I have been teaching accent modification to people from all over the world for over twenty-five years. I have a degree in Communication Disorders from Emerson College, and research experience in acoustics/phonetics at MIT.
When I was a student at Emerson College, I took part in the Work Study program. I was paid by the Student Resource Department to tutor students who were struggling in some of their classes. I was tutoring history, biology, and some other academic areas, when, one day, the director of the Department asked me if I’d like to try my hand at tutoring a student with a significant Spanish accent. This student desperately wanted to speak with a more standard American accent. I cheerily said, “Sure!” We had our first lesson, and I fell in accent-modification-love!
While an undergraduate at Emerson College I also had the opportunity to create and teach a semester Phonetics course to the graduate and Ph.D. students in the Communication Disorders Department. This experience further deepened by fascination with, and respect for, how we all make and modify our speech.
My time at MIT was spent transcribing infant speech sounds. Perhaps you’re wondering why infant speech sounds would have any bearing on my now teaching adults? Well, it’s all the same, whether it’s babbling, or clear language, the key is being able to hear subtle differences, understand how those differences are made. And then, where adult students are concerned, teaching them towards the target sound.
I’ve done other kinds of work, for short periods of time, but I always come right back to accent modification work. It is ever satisfying, always challenging, always enjoyable, and I always see progress in students who give it energy and attention. The challenge of figuring out how to help students learn something complex is sincerely enjoyable to me. I can work with a student on the same sound challenge for what seems like an very long time, and never get bored or irritated…it’s just part of the process. It’s all about finding the right way “in,” and that way always comes.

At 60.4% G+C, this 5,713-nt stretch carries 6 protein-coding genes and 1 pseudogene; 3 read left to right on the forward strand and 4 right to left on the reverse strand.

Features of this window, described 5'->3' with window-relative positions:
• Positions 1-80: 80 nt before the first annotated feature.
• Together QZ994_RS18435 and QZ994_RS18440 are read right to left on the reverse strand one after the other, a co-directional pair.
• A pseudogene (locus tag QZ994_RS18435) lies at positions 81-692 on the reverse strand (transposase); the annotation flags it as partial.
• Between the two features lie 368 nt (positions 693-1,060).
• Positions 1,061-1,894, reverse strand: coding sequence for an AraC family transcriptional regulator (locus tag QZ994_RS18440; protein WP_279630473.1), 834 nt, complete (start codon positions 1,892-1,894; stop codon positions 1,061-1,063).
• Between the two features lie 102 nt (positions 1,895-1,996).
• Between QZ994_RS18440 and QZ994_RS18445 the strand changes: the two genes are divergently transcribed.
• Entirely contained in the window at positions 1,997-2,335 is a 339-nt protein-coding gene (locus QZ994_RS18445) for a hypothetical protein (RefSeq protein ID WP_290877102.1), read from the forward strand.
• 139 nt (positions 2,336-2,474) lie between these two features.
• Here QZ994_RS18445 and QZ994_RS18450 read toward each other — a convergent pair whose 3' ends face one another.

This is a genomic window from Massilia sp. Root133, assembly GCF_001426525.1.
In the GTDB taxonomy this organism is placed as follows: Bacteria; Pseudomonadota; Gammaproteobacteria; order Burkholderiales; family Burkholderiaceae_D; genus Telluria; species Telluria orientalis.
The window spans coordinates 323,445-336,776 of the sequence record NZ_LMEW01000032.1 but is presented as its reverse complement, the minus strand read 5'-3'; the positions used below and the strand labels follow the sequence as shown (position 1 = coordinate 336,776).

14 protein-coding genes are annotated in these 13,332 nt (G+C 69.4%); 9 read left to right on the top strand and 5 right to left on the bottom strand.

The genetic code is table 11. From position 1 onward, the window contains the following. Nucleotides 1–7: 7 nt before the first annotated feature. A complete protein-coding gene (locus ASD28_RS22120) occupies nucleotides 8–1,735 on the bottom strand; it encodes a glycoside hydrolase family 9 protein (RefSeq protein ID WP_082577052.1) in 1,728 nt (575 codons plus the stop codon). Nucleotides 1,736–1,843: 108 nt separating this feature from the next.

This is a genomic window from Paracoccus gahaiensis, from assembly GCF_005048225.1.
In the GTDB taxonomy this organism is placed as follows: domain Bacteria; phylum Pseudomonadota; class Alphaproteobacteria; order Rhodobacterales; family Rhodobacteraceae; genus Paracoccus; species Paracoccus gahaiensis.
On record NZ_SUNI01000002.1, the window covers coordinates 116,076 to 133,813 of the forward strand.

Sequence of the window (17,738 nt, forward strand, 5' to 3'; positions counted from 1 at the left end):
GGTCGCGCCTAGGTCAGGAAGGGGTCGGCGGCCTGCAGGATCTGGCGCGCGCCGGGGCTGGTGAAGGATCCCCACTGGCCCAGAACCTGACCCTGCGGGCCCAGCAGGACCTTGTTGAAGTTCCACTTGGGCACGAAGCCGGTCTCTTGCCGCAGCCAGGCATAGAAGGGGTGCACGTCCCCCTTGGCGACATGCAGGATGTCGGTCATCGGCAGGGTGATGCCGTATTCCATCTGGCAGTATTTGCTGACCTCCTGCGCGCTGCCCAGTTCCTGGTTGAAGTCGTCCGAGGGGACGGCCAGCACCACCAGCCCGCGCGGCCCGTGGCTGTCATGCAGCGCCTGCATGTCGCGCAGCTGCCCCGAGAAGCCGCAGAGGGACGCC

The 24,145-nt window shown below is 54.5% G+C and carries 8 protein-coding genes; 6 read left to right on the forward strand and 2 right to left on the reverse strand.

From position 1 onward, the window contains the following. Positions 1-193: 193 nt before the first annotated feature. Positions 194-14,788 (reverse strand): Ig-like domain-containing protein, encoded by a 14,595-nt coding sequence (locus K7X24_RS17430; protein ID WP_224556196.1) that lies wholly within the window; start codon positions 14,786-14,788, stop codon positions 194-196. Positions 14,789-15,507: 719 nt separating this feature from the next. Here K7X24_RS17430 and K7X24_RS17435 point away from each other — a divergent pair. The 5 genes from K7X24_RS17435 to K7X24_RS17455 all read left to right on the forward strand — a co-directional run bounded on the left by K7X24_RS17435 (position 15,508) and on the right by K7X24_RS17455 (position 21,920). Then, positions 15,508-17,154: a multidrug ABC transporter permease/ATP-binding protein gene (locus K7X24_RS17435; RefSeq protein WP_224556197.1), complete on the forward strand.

It’s truly an honor for me to be let into the communication life of students. I understand it’s a vulnerable, sometimes painful decision, to work on an accent. To get to the place where a student is fluent, fully understands and produces excellent grammar, but is not understood by the people they need to be understood by. I take this situation seriously, respectfully. And that’s where I start: with respect. And on that, I build the process with knowledge of the speech system, and creative teaching techniques.
I hope you and I will have the opportunity to work together. Contact me when you are ready. And for more information, please visit Boston area Accent Modification Instruction. For student testimonials, please click here.